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Is Die Hard a Christmas movie? Director John McTiernan has thoughts

It's not just the December setting that makes the 1988 action classic a holiday movie.

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Is there enough Christmas in Die Hard to make it a Christmas movie?

Video screenshot by Gael Fashingbauer Cooper/CNET

Die Hard, the 1988 action movie starring Bruce Willis, isn't about Santa or elves, but it still shows up on numerous lists of the top Christmas movies. Of course, the film is set at Christmas -- and you can even buy unofficial shirts and face masks touting the Nakatomi Plaza Christmas Party 1988. But is it really a Christmas movie? The film's director, John McTiernan, gave an interview to the American Film Institute about what exactly he and producer Joel Silver had in mind, and strap in, because McTiernan has a complex thought process about the whole thing.

McTiernan's interview is tough to summarize. He discusses everything from fast food to how art helped bring down the king of France to his strong feelings about the past four years in American politics. But his thoughts on Die Hard reveal that the movie changed in focus from its original script.

To begin with, "Die Hard was a terrorist movie, and it was about these horrible leftist terrorists who come in to ... the Valhalla of capitalism," McTiernan said. "And it was really about the stern face of authority stepping in to put things right again."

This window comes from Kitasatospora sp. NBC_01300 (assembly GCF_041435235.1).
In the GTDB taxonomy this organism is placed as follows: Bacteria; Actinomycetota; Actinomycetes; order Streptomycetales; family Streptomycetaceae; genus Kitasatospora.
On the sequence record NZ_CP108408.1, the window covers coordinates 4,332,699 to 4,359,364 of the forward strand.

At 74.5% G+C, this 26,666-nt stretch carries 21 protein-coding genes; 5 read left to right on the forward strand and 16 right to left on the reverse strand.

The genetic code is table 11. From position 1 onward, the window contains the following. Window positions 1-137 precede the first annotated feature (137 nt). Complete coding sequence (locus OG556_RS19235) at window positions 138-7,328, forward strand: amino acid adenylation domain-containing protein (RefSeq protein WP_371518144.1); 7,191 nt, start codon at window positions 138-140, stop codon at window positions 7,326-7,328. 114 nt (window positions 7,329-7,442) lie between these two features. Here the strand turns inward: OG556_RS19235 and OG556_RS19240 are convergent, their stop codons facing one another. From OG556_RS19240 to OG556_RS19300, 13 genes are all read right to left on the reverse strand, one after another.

But McTiernan didn't want to make that movie, he told Silver. He took inspiration from the classic 1946 Christmas movie, It's a Wonderful Life, especially the scene in which hero George Bailey discovers that his town of Bedford Falls has become the sleazy Pottersville. He wanted, he said, "a movie where the hero was a real human being, and the people of authority -- all of the important folks -- were portrayed as kind of foolish." 

Changing that focus made all the difference, McTiernan said, lending it a sneaky feeling that the filmmakers were getting away with something

"We hadn't intended it to be a Christmas movie, but the joy that came from it is what turned it in to a Christmas movie," he said.

And he goes on to draw a connection between the terrorists in the film and current events in the United States.

"My hope at Christmas this year is that you will all remember that authoritarians are low-status, angry men who have gone to rich people and said, 'If you give us power, we will make sure nobody takes your stuff,'" he said. "All those things you amass with power [are] meant to scare us, meant to shut us up so we don't kick them to the side of the road and (let) decent people of the world get on with building a future. Merry Christmas, and I hope we have a better year."